In Northeast Ohio, it really has been the year of the Mas… Cornus mas (CM) to be exact and colloquially known as Corneliancherry dogwood. This bright, golden-yellow welcome burst of Spring color has been showing for a little over two weeks now! Corneliancherry dogwood is one of the first of the new season, easily noticeable, blooming trees and is truly a harbinger of Spring.
CM is a small stature, rounded tree attaining heights of 20-25 feet and mature widths of 15-20 feet and is often considered a large shrub; consequently, the plant remains well-behaved for using beneath utility lines. This tree will thrive best in moist, well-drained landscapes or even highly urbanized settings, like parks, or as a single specimen plant. Nevertheless, when planted en masse it can serve as very striking plant screen or as a large aerial hedge. It is a tough, durable plant creating some winter interest with its scaly, exfoliating bark patches to expose various colors ranging from dark-greys to reddish-browns.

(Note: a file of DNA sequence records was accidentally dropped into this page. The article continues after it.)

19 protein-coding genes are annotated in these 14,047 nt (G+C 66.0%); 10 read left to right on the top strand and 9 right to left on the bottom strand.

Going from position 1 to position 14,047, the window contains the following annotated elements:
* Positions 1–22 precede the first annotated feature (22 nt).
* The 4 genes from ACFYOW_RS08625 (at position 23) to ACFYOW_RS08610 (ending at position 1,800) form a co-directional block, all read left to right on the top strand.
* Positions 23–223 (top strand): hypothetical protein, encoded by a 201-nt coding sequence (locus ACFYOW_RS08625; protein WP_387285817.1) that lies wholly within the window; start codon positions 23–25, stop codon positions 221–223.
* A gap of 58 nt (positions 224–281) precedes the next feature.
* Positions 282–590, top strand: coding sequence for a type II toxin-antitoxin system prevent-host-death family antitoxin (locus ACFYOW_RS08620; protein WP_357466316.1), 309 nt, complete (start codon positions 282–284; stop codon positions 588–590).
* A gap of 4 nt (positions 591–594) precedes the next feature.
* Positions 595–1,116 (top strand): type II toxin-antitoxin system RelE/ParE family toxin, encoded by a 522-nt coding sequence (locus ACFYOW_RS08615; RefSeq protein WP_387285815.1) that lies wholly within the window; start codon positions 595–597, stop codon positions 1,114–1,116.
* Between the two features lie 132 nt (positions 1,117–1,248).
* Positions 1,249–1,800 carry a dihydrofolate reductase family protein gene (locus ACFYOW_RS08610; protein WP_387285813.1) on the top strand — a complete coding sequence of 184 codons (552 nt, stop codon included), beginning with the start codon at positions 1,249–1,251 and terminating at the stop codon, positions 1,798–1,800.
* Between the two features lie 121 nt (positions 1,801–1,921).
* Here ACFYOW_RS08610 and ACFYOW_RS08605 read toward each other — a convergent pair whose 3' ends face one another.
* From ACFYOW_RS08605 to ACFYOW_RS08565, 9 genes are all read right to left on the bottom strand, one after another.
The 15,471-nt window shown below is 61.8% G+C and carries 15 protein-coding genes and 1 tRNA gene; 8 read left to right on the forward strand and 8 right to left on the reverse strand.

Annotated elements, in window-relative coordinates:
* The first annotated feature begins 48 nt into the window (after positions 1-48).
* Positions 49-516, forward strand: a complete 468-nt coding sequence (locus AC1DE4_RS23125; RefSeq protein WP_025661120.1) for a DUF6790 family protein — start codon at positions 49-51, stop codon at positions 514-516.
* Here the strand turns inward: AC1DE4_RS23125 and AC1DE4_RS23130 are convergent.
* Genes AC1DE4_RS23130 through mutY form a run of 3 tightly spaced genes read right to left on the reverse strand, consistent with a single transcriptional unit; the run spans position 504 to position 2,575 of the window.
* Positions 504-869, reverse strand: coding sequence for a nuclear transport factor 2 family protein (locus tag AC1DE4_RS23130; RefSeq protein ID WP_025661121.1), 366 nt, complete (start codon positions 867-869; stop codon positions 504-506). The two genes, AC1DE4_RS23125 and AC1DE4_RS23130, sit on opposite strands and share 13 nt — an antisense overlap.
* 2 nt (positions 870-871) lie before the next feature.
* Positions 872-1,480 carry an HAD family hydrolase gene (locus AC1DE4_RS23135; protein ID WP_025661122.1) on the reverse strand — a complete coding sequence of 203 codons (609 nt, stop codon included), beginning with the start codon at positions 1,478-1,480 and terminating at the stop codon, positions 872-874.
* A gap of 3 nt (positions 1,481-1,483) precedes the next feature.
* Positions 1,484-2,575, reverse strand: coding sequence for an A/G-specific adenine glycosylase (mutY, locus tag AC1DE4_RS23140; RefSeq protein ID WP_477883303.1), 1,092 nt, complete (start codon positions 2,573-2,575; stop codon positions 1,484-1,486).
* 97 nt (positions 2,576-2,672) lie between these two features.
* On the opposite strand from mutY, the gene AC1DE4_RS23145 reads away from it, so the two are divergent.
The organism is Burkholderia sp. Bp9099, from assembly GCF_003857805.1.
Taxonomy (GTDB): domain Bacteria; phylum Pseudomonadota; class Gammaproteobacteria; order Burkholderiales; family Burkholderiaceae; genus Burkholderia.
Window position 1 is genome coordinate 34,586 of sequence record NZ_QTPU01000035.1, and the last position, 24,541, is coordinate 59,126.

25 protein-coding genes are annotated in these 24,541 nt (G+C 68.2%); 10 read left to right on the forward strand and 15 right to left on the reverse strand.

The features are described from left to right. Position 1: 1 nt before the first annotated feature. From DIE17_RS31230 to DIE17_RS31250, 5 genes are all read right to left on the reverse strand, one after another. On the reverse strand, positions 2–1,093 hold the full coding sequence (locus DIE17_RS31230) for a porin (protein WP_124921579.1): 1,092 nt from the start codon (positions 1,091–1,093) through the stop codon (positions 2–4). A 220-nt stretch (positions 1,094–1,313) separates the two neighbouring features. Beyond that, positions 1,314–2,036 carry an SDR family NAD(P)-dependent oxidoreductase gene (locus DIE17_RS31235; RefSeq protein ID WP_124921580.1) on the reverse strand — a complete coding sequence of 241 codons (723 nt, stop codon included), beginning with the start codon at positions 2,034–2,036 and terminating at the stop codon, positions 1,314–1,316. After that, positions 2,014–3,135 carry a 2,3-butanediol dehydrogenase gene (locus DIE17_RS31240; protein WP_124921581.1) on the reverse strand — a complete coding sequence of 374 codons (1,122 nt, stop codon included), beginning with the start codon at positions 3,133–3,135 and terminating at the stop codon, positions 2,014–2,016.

CM flowers are very different than other typical, large flowering dogwoods; notably, these dogwoods have almost puffball shaped, cluster filled, tiny, star-shaped, golden-yellow blooms. These blooms emerge in early Spring, completely covering the tree before any leaves emerge. After the blooms fade away, the medium-green foliage appears and remains relatively clean and disease-free throughout the growing season.
If flowers emerge during conditions favoring pollinators flying; specifically, warm temperatures above 55°F, gentle breezes and no rain, then beautiful fruits can develop to accent the attractive foliage. Corneliancherry dogwood fruits are elongate drupes, 0.5 to 0.75 inches in length, beginning green and turning to an attractive bright cherry-red shade throughout most of the summer. CM is native to regions of Eastern Europe and Western Asia and fruits have been used for over 7,000 years as a food crop in ancient Greece.
PLEASE NOTE- the fruits are NOT ripe until late summer when they turn a deep, dark red. Eating CM fruits before they are fully ripe will “sour” the whole experience for you, literally! Unripe fruits are extremely acerbic, causing the familiar face puckering and body shuddering, if they are “tried” before they soften and turn deep, dark red. If you wait for them to ripen, they have a pleasant plum-like taste that many “foraging connoisseurs” make into prized jams, jellies and pies!